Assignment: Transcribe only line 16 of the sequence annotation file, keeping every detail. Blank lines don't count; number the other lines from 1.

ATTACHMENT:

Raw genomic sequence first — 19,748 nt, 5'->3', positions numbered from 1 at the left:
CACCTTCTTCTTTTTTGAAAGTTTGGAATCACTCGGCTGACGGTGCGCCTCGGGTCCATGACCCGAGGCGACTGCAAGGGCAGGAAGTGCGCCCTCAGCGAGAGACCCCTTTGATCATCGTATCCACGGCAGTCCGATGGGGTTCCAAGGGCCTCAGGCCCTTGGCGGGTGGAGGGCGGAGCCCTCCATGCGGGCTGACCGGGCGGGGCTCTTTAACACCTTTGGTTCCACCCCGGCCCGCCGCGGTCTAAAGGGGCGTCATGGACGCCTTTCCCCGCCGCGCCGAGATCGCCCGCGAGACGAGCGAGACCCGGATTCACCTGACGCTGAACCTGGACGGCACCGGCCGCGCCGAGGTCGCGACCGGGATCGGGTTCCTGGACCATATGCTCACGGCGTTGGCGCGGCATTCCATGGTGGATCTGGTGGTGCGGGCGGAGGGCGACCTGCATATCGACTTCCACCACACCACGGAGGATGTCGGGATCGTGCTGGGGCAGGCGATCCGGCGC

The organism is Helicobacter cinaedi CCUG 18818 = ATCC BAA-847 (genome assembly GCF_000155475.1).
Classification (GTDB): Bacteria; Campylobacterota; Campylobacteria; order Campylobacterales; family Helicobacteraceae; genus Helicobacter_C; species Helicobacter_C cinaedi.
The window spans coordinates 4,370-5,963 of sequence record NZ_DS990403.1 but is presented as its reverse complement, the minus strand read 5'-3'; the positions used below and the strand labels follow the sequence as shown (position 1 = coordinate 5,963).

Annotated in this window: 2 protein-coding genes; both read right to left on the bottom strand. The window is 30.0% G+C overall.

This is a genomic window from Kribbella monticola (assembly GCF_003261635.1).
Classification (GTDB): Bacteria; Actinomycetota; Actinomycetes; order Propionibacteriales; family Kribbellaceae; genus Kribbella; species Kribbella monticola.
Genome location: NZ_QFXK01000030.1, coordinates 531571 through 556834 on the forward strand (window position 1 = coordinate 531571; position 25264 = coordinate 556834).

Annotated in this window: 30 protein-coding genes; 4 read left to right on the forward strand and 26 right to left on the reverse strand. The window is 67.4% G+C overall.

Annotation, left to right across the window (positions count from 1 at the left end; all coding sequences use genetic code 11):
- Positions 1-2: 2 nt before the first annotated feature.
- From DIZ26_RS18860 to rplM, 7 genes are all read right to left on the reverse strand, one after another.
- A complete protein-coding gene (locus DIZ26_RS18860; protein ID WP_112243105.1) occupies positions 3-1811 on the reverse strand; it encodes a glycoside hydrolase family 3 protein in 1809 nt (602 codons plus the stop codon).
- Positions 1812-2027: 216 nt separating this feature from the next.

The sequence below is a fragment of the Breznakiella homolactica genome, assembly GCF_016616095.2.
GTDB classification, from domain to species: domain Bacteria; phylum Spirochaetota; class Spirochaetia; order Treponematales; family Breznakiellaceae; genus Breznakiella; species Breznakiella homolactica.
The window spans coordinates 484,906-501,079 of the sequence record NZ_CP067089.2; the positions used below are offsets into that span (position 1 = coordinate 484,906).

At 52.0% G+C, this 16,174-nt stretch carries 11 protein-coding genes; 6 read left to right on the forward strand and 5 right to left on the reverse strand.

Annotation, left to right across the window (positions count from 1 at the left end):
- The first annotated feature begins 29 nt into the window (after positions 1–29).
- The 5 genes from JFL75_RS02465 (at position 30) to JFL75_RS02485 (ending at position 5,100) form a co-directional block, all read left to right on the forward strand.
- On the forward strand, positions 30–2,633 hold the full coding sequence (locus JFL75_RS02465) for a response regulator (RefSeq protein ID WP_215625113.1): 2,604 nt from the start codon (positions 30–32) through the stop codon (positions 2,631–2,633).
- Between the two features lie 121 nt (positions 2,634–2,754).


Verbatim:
The sequence below is a fragment of the Breznakiella homolactica genome, assembly GCF_016616095.2.